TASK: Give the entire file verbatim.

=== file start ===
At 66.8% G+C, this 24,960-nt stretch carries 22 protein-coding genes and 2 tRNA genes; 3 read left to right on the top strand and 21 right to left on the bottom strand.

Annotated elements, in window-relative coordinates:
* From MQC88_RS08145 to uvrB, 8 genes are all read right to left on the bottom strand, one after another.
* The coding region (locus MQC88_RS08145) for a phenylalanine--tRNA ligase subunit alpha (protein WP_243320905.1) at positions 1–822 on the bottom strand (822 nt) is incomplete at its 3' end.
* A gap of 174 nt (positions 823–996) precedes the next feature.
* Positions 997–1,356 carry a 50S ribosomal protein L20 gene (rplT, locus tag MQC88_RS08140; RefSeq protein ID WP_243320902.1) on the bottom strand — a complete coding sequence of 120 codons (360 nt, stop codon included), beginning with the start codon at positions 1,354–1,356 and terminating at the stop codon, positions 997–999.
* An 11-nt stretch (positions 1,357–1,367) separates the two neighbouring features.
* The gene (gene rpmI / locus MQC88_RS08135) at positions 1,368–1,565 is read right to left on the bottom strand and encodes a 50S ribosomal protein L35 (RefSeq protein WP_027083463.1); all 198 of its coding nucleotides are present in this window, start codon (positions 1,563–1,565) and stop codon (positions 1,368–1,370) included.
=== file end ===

At 66.8% G+C, this 24,960-nt stretch carries 22 protein-coding genes and 2 tRNA genes; 3 read left to right on the top strand and 21 right to left on the bottom strand.

Annotated elements, in window-relative coordinates:
* From MQC88_RS08145 to uvrB, 8 genes are all read right to left on the bottom strand, one after another.
* The coding region (locus MQC88_RS08145) for a phenylalanine--tRNA ligase subunit alpha (protein WP_243320905.1) at positions 1–822 on the bottom strand (822 nt) is incomplete at its 3' end.
* A gap of 174 nt (positions 823–996) precedes the next feature.
* Positions 997–1,356 carry a 50S ribosomal protein L20 gene (rplT, locus tag MQC88_RS08140; RefSeq protein ID WP_243320902.1) on the bottom strand — a complete coding sequence of 120 codons (360 nt, stop codon included), beginning with the start codon at positions 1,354–1,356 and terminating at the stop codon, positions 997–999.
* An 11-nt stretch (positions 1,357–1,367) separates the two neighbouring features.
* The gene (gene rpmI / locus MQC88_RS08135) at positions 1,368–1,565 is read right to left on the bottom strand and encodes a 50S ribosomal protein L35 (RefSeq protein WP_027083463.1); all 198 of its coding nucleotides are present in this window, start codon (positions 1,563–1,565) and stop codon (positions 1,368–1,370) included.